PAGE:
Inner House finds Land Court correctly construed fence repair clause in agricultural lease dispute
An appeal to the Court of Session against a decision that the tenant of a farm in Kelso did not breach his repairing obligations under his lease has been refused by the Inner House after finding that the Scottish Land Court had not erred in its construction of the contract.
About this case:
- Citation: CSIH 41
- Court:Court of Session Inner House
- Judge:Lord Carloway
It was held by the Land Court that tenant Robin Batchelor had not breached the terms of his lease by failing to carry out fence repairs he was obliged to contribute to the cost of. His landlord, the trustees of the Roxburghe Second Discretionary Trust, challenged the Land Court’s construction of the repairing obligation and its finding that business common sense supported the construction it adopted.
The appeal was heard by the Lord President, Lord Carloway, together with Lord Pentland and Lord Boyd of Duncansby. Sutherland, advocate, appeared for the appellants and Frain-Bell, advocate, for the respondent.
Only tenable interpretation
Under clause 6 of the lease, which the respondent acquired the tenant’s interest in from his father, the tenant was to pay half the cost of maintaining fences and gates on the farm to the landlord. The lease was also subject to a set of conditions for the let of farms on the Roxburghe Estate dated to August 1954, Regulation VIII of which bound the tenant to maintain fixed equipment, including all permanent fences, following the landlord putting it into a “thorough state of repair” at the start of the lease.
After the respondent inherited the tenancy in January 2021, a letter was written to him by the estate’s factor, Mr Jackson, informing him that repairs were needed to certain buildings and fences, and a fencing contractor would be arranged. The respondent emailed the factor in April 2022 stating he would telephone him to discuss the repairs, but no such call ever occurred. This prompted the appellants to serve notice on the respondent demanding he remedy the breach of his tenancy conditions within six months.
While the respondent accepted that repairs were required, he did not consider that this amounted to an obligation for him to carry out the works. Additionally, he disputed that certain buildings requiring repair were part of his holding. The dispute went to the Land Court, which held that the only tenable interpretation of clause 6 was that the respondent’s obligation was limited to paying half the cost of fence repairs to the appellant.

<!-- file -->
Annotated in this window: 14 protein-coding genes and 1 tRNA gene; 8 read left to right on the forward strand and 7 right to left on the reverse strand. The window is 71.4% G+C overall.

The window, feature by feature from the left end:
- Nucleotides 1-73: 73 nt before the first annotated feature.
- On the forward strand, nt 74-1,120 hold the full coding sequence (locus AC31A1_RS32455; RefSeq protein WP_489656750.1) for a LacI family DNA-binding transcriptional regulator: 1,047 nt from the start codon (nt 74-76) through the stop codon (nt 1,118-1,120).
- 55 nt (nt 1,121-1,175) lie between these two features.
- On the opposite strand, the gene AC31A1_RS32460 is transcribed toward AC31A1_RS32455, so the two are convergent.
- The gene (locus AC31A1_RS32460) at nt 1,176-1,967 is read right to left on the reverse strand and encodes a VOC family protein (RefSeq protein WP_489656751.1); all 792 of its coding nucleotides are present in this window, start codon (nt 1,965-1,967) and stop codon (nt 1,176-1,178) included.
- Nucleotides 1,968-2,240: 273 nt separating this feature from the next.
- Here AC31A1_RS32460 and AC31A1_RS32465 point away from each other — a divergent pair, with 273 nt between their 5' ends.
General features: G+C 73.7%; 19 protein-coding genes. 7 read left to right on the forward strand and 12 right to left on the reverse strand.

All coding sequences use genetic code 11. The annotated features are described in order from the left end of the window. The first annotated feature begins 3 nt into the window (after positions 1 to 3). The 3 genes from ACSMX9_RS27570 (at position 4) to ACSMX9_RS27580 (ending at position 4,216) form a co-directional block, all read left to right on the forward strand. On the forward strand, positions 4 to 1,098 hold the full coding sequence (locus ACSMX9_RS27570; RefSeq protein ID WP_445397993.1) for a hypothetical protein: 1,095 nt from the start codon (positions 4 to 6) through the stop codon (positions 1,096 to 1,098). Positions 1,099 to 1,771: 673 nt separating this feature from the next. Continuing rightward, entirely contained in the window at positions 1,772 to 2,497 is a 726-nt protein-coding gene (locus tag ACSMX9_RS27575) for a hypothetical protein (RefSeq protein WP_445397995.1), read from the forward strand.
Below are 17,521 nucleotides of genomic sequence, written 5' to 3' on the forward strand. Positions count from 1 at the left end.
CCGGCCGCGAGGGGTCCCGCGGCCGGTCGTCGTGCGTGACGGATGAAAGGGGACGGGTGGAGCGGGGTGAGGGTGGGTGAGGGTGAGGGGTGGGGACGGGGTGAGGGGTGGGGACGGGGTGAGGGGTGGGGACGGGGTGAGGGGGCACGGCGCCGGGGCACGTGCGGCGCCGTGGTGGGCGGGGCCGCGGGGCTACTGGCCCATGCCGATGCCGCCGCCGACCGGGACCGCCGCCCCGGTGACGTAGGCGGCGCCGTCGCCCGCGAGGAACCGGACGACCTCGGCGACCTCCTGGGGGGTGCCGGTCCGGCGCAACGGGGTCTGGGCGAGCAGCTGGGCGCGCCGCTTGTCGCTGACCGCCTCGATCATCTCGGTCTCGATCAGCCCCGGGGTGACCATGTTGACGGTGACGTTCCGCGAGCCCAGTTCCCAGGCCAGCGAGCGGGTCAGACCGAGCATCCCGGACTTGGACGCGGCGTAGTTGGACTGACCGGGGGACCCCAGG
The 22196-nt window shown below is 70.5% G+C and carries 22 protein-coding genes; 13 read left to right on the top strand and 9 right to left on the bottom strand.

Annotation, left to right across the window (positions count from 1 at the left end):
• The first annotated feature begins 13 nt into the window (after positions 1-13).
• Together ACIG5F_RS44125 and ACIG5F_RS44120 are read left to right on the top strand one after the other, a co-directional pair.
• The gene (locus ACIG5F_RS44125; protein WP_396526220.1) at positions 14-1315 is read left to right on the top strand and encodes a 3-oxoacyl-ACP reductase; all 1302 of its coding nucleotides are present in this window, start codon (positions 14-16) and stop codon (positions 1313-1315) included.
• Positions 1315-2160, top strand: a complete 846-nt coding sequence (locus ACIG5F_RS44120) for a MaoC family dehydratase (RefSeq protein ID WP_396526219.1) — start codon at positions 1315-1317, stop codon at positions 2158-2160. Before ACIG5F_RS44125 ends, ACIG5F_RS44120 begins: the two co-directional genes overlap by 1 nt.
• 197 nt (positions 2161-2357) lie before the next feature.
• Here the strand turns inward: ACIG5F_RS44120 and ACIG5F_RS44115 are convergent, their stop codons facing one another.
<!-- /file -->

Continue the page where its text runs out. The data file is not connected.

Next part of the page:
It was submitted for the appellants that the Land Court failed to adopt the proper approach to construction of the contract, as it failed to consider whether clause 6 and Regulation VIII would both have effect when read together. Its reasoning amounted to an exercise in speculation, and the matter could not be determined by reference to the court’s specialist knowledge of agricultural practice.
Intention to modify
Lord Carloway, delivering the opinion of the court, began by observing generally: “The intention of the parties is most obviously gleaned from the language which they have chosen to use in the context of the contract as a whole. The court should not normally search for drafting infelicities in order to justify a departure from the natural meaning of that language. It should identify what the parties agreed, not what it thinks common sense may otherwise have dictated.”
He said of the terms of the lease: “In this lease, clause 6 provides that the respondent is to pay to the appellants one half of the cost of maintaining the fences. How, then, does that fit in with the provision of Regulation VIII which applies to all the Roxburghe Estate leases? It is certainly different from it. The intention must have been to modify it.”
On the implications of that construction, Lord Carloway said: “The phraseology of clause 6, in imposing an obligation on the respondent to pay one half of the costs, presupposes that the appellants have already incurred a cost in relation to fence maintenance. That in turn must mean that it was intended that the maintenance would have been instructed, or carried out, by the appellants. Put another way, as the Land Court determined, the obligation on the respondent is limited to paying to the appellants the costs of maintenance.”
He concluded: “It is a necessary corollary of that payment obligation that the maintaining itself is to be done by the party to whom the respondent is directed to make payment, namely the appellants. The appellants’ construction makes no sense since it would oblige the respondent not only to maintain the fences, gates and gateposts, but also to pay the appellants one-half of the costs of doing so.”
The appeal was therefore refused.